Starlink May 2019 launch (Source: SpaceX)

SpaceX launches 8th batch of Starlink satellites

Tonight, June 3, 2020, SpaceX launched the eighth batch of sixty satellites into orbit.  The SpaceX Starlink constellation now has around 480 satellites in orbit as the company plans to have at least 800 satellites in orbit by the end of the year to start testing services in Canada and the Northern United States.

Liftoff of the SpaceX Falcon 9 rocket took place without incident at 9:25 P.M. EDT this evening from Space Launch Complex 40 (SLC-40) at Cape Canaveral Air Force Station.  It was the fifth flight for the Falcon 9 first stage, which successfully landed on a SpaceX drone stage for reuse and the first time a first stage booster has successfully conducted five launch and land missions. Each Falcon 9 first stage is expected to be reused up to 10 times, but the company has yet to refly a first stage over 5 times.

According to previous company statements, SpaceX needs to deploy between 600 to 800 satellites to start offering services to Canada and the Northern U.S.  The company expects to conduct Starlink launches once or twice a month through the end of the year and throughout 2021 to put over 1400 satellites into orbit for near global coverage of the populated world.

However, SpaceX needs to fill in a lot of blanks on its service.  The Starlink division hasn’t discussed what its ground network architecture will look like, with suggestions by the company and outsiders it will need a number of ground relay stations and well as some sort of floating relay platform for ocean coverage to ships and planes.

End-user equipment has yet to be demonstrated or shown to the public, although there were rumors of closed-door private showings of the “UFO on a Stick” equipment at the Satellite 2020 show in March.  There also has been no clear statement of what sort of end-user speeds will be delivered to customers, but it will certainly be less than the initial allusions to gigabit speeds.  At Satellite 2020, Elon Musk said the network would deliver speeds comfortable enough for online gaming.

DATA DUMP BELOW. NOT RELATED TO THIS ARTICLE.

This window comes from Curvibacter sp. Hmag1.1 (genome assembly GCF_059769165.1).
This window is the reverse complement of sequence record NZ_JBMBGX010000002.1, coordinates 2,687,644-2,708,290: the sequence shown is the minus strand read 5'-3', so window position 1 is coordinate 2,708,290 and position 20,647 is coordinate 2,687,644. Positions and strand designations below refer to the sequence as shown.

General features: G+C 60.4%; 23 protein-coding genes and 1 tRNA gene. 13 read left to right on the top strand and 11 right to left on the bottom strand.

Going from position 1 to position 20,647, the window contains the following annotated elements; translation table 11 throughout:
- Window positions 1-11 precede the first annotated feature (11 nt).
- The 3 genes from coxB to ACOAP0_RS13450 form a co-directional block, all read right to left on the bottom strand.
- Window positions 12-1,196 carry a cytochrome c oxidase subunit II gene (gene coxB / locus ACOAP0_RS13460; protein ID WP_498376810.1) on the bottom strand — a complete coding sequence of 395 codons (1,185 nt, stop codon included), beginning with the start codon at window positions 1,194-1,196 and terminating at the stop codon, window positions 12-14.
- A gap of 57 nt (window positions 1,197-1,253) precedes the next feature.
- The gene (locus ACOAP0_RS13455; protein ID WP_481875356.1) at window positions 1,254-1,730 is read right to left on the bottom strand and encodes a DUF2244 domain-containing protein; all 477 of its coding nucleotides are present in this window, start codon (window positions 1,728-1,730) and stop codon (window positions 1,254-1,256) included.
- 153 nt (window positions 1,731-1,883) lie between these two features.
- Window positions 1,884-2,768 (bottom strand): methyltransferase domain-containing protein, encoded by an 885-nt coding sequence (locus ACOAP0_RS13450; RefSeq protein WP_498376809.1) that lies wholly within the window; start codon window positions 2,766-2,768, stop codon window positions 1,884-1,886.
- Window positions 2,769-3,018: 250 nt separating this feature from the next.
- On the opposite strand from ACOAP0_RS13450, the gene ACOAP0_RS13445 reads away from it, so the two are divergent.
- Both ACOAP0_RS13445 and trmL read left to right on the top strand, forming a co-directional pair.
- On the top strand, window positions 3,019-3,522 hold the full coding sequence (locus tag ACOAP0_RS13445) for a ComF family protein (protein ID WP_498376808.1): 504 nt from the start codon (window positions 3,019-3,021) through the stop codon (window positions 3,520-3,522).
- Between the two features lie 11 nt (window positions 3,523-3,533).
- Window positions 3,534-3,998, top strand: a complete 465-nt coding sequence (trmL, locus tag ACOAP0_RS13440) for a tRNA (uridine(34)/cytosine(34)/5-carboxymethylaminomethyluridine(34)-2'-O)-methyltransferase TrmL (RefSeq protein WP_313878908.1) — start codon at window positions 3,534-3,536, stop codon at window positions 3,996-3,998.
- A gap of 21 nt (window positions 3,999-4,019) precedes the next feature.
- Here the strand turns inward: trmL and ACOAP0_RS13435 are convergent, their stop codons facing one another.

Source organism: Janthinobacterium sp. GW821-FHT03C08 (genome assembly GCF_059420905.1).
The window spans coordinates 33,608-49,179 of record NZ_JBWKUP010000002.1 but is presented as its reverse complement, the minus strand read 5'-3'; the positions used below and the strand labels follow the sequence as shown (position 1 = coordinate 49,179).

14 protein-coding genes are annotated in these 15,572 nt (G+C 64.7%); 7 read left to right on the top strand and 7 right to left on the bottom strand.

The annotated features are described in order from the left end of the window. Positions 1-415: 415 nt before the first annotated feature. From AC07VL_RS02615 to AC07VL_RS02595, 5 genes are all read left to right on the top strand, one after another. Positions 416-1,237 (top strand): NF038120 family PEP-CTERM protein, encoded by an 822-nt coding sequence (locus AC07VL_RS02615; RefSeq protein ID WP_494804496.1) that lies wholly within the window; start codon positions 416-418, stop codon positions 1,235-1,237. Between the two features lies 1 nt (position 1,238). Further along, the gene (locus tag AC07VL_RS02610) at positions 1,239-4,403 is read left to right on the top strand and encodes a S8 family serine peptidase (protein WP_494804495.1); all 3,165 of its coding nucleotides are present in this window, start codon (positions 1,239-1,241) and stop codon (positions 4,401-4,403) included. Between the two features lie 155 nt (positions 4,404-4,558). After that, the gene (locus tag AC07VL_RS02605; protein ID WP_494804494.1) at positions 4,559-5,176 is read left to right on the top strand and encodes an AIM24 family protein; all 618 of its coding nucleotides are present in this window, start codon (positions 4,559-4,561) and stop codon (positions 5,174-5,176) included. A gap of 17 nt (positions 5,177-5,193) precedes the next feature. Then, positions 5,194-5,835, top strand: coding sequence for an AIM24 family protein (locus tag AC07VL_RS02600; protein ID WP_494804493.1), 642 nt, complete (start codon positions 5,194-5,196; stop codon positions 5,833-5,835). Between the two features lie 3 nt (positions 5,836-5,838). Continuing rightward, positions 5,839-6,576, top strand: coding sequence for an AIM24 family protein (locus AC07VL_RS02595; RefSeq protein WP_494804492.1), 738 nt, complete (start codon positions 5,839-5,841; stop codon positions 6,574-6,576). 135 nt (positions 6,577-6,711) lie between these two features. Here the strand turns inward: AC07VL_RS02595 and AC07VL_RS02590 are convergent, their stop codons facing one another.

SpaceX has said it plans to consumer-style services directly to customers, but to do so it will have to offer affordable, reliable end user hardware and monthly service plans. Public posturing of mass market offerings may fall to the reality of better paying government and commercial customers. 

This launch was originally scheduled for May 18, but weather delays, a launch priority for the Air Force’s X-37B reusability and finally the first SpaceX launch to launch humans into space from U.S. soil in almost 9 years ended up postponing this event.

Doug Mohney

Doug Mohney, a principal at Cidera Analytics, has been working and writing about IT and satellite industries for over 20 years. His real world experience including stints at two start-ups, a commercial internet service provider that went public in 1997 for $150 million and a satellite internet broadband company. Follow him on Twitter at DougonTech or contact him at dmohney139 (at) gmail (dot) com.

Leave a Reply

Your email address will not be published. Required fields are marked *